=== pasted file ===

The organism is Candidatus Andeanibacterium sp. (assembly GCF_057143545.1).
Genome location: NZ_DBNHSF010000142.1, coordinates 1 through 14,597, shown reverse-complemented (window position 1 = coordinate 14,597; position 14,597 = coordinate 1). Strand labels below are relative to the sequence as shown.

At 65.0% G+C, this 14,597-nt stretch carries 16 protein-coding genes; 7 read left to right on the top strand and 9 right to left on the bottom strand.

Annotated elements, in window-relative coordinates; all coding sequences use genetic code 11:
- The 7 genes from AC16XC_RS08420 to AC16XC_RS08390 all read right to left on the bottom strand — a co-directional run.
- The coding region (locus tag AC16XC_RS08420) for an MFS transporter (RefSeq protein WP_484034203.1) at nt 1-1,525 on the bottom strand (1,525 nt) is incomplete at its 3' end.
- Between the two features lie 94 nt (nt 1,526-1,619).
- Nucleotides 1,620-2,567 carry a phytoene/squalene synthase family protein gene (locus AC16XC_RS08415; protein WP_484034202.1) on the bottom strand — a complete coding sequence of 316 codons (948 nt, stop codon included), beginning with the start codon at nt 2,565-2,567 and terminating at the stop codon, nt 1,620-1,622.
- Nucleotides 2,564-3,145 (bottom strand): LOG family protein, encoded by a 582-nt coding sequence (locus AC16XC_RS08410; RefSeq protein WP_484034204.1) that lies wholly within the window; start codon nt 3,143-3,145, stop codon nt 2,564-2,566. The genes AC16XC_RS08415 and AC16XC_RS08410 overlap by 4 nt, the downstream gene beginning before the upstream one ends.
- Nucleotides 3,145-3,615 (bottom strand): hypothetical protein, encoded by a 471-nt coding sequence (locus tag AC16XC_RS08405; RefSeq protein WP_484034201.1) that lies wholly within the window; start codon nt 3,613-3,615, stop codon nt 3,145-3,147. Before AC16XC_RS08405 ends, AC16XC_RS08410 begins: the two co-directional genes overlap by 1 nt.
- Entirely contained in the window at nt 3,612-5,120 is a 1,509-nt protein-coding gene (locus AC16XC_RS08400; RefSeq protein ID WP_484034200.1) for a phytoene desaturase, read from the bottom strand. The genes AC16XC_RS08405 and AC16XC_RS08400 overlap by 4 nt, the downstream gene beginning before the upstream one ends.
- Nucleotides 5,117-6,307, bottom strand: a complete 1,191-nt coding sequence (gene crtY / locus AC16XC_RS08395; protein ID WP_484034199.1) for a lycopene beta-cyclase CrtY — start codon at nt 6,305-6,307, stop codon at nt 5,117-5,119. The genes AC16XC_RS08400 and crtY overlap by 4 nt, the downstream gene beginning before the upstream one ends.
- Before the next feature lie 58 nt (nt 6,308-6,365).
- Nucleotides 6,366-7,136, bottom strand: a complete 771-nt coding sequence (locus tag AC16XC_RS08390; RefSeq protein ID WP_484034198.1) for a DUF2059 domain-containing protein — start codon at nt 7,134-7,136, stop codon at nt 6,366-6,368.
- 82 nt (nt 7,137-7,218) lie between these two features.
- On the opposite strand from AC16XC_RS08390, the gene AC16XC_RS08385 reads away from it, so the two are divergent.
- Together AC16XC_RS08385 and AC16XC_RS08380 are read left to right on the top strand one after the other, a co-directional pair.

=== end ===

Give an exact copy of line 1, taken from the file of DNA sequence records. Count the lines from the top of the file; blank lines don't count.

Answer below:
The organism is Candidatus Andeanibacterium sp. (assembly GCF_057143545.1).